Athol Daily News – A page in North Quabbin history: Glass plate negatives capture life at the turn of the last century


For the Athol Daily News

During the winter months, local historical society buildings close for the season. However, the work of these societies continues, including at the Narragansett Historical Society in Templeton. Among their winter projects is organizing their large collections of glass plate negatives

“In total I guess we have easily collected over 1,000 glass plates, we are in the process of arranging them in a shelf where we can see them all in one place,” said the president and curator of the Narragansett Historical Society Brian Tanguay. . They are currently stored in several locations.

The glass plate negatives and photos developed from them are the work of three local photographers: Oren Williams in Baldwinville, Wallace Underwood of East Templeton, and Albert Phelps of Templeton Center.

“Most of the negatives were developed by the three men and we have these original prints; some are on cardboard and some are on photo paper. They have compiled photo albums and we have them on display right now. The others will be developed and printed to be inserted into the new photo albums with a digital version on our computer,” said Tanguay.

“Fortunately for us, these men captured life around the turn of the century, some dating back to 1888 and as far back as 1915. They showed factory views, riverside angles, homes, farms, people at work and at play, and horse-drawn carriages. A fine collection of the three men that gives us a glimpse into their lives,” Tanguay said.

When he wasn’t taking pictures, Williams was a fire chief and worked for the EL Thompson Chair Co.; in his later years he was city clerk. Underwood was an artist and painted pewter chairs and dishes for local stores and for himself. It’s unclear what Phelps did for a living. “I believe Oren and Wallace knew each other, and Oren lived a long life and must have known Albert in his later years,” Tanguay said.

The photos depict both scenes from the past and people from that era.

“Phelps took many family photos on the township in front of the Templeton Inn and adjacent to it. Williams depicted views of the city and Underwood focused on his family and friends with very unusual scenes depicting them performing,” Tanguay said.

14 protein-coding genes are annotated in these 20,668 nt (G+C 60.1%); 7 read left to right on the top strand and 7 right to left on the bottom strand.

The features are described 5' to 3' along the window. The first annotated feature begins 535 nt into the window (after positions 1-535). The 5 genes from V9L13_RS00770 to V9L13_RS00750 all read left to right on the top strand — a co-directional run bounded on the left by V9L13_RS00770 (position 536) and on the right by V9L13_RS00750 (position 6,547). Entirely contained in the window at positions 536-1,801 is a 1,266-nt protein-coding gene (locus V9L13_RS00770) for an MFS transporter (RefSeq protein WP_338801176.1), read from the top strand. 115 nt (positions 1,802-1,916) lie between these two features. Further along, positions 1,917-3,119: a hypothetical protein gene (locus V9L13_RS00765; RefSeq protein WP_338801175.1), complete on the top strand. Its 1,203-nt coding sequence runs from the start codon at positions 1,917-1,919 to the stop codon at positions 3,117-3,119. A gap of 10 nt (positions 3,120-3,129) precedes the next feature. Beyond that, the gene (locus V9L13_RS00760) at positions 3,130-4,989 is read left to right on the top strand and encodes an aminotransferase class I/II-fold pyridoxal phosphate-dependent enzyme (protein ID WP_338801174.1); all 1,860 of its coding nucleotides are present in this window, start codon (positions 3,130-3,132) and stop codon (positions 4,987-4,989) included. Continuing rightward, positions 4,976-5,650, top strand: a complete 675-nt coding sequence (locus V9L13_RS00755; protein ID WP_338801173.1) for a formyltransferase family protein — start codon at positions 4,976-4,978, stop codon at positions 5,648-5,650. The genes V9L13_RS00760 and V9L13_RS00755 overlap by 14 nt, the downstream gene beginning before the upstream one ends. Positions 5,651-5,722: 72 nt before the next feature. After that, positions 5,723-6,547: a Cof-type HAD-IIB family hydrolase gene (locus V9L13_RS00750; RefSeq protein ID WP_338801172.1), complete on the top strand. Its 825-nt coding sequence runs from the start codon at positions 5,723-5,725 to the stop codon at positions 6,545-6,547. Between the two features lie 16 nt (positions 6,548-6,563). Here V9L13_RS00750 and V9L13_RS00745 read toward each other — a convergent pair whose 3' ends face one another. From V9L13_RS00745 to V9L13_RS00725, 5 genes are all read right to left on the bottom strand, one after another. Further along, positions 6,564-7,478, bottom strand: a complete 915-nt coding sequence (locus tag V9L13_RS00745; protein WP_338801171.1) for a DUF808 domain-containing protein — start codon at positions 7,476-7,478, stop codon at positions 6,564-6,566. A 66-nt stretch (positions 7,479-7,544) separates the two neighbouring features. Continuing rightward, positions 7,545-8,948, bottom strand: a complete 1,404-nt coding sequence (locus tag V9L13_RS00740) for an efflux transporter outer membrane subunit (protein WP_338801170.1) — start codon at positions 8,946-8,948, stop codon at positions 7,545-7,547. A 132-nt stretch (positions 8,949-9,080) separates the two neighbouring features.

Images of local buildings and scenes are also included in the collection and show how the town has changed over the years. “Most of the time the factory buildings have been destroyed by fire or flood so the landscape has changed that way, but there were also fewer trees and now the forests are cultivated and the views have The one I enjoy the most is Profile Rock on Norcross Hill (private property), which was once just a field with the rock profile overlooking Baldwinville. Now the trees block the view and everything you see is Profile Rock,” Tanguay said.

Regarding the organization of the photographs, Tanguay said: “We start with 16 binders, four for each district (of the city), but I’m sure it will become more, some to present factories, others to present the 1938 stream.

“I think almost everyone who visits the building ends up going through our photo albums; they take you back to that ‘simple time’, but we all know it was much harder for our ancestors,” he continued.

Filers will find a home in the museum building on Boynton Road in Templeton Center. “We keep a nice selection of albums in the main museum to view and rotate them as we introduce new highlights to our collection, like last year when we introduced the wartime collection civil,” said Tanguay.

He added that other projects the company is working on include the renovation of the Grange Hall. “It will be a gold star in our cap once it opens again.” The hall, when completed, will house exhibits, monuments, the stained glass window of Trinitarian Church and the miniature model of Templeton Inn, among other items.

It will be an exciting time to visit Templeton, to see what has been hiding behind those doors (Grange Hall) for so many years,” said Tanguay.

The Narragansett Historical Society reopens to visitors on Tuesday evenings from April and Saturday afternoons from May. More information about the society can be found at

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